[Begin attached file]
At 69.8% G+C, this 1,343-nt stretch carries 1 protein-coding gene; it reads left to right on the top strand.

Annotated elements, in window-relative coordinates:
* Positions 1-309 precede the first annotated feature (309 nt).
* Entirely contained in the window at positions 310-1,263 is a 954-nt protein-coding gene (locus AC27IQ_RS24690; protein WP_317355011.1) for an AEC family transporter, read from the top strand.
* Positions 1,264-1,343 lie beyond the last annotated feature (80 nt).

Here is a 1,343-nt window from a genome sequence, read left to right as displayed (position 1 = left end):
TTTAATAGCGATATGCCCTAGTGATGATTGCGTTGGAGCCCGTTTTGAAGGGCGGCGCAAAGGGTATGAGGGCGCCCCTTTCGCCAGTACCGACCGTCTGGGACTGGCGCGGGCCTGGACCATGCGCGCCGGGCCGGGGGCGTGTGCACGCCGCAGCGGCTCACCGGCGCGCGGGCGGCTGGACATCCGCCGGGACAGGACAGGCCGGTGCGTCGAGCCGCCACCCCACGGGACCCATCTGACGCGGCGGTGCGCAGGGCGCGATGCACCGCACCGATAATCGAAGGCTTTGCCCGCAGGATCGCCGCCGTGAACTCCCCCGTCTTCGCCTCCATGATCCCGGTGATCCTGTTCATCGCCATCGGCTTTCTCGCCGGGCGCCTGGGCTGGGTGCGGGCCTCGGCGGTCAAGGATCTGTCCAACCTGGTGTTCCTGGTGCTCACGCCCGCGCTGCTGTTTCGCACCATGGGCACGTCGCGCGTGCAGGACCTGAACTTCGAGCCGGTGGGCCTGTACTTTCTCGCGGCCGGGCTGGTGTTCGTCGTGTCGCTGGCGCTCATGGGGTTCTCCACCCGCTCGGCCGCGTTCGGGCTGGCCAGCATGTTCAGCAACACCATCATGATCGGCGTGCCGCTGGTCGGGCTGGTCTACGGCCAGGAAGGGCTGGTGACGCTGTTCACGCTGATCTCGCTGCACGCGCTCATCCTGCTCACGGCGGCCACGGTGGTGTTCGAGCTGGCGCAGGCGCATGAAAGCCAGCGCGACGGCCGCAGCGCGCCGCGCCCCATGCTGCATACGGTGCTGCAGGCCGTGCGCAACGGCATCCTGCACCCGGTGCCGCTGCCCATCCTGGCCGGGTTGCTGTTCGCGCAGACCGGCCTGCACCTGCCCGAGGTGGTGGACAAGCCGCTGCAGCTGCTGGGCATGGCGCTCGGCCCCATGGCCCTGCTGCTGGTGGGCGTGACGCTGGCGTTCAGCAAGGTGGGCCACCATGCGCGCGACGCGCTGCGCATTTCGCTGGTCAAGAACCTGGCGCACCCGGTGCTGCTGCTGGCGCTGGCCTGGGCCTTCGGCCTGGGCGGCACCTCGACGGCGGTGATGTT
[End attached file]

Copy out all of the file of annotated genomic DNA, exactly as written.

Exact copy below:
At 69.8% G+C, this 1,343-nt stretch carries 1 protein-coding gene; it reads left to right on the top strand.

Annotated elements, in window-relative coordinates:
* Positions 1-309 precede the first annotated feature (309 nt).
* Entirely contained in the window at positions 310-1,263 is a 954-nt protein-coding gene (locus AC27IQ_RS24690; protein WP_317355011.1) for an AEC family transporter, read from the top strand.
* Positions 1,264-1,343 lie beyond the last annotated feature (80 nt).

Here is a 1,343-nt window from a genome sequence, read left to right as displayed (position 1 = left end):
TTTAATAGCGATATGCCCTAGTGATGATTGCGTTGGAGCCCGTTTTGAAGGGCGGCGCAAAGGGTATGAGGGCGCCCCTTTCGCCAGTACCGACCGTCTGGGACTGGCGCGGGCCTGGACCATGCGCGCCGGGCCGGGGGCGTGTGCACGCCGCAGCGGCTCACCGGCGCGCGGGCGGCTGGACATCCGCCGGGACAGGACAGGCCGGTGCGTCGAGCCGCCACCCCACGGGACCCATCTGACGCGGCGGTGCGCAGGGCGCGATGCACCGCACCGATAATCGAAGGCTTTGCCCGCAGGATCGCCGCCGTGAACTCCCCCGTCTTCGCCTCCATGATCCCGGTGATCCTGTTCATCGCCATCGGCTTTCTCGCCGGGCGCCTGGGCTGGGTGCGGGCCTCGGCGGTCAAGGATCTGTCCAACCTGGTGTTCCTGGTGCTCACGCCCGCGCTGCTGTTTCGCACCATGGGCACGTCGCGCGTGCAGGACCTGAACTTCGAGCCGGTGGGCCTGTACTTTCTCGCGGCCGGGCTGGTGTTCGTCGTGTCGCTGGCGCTCATGGGGTTCTCCACCCGCTCGGCCGCGTTCGGGCTGGCCAGCATGTTCAGCAACACCATCATGATCGGCGTGCCGCTGGTCGGGCTGGTCTACGGCCAGGAAGGGCTGGTGACGCTGTTCACGCTGATCTCGCTGCACGCGCTCATCCTGCTCACGGCGGCCACGGTGGTGTTCGAGCTGGCGCAGGCGCATGAAAGCCAGCGCGACGGCCGCAGCGCGCCGCGCCCCATGCTGCATACGGTGCTGCAGGCCGTGCGCAACGGCATCCTGCACCCGGTGCCGCTGCCCATCCTGGCCGGGTTGCTGTTCGCGCAGACCGGCCTGCACCTGCCCGAGGTGGTGGACAAGCCGCTGCAGCTGCTGGGCATGGCGCTCGGCCCCATGGCCCTGCTGCTGGTGGGCGTGACGCTGGCGTTCAGCAAGGTGGGCCACCATGCGCGCGACGCGCTGCGCATTTCGCTGGTCAAGAACCTGGCGCACCCGGTGCTGCTGCTGGCGCTGGCCTGGGCCTTCGGCCTGGGCGGCACCTCGACGGCGGTGATGTT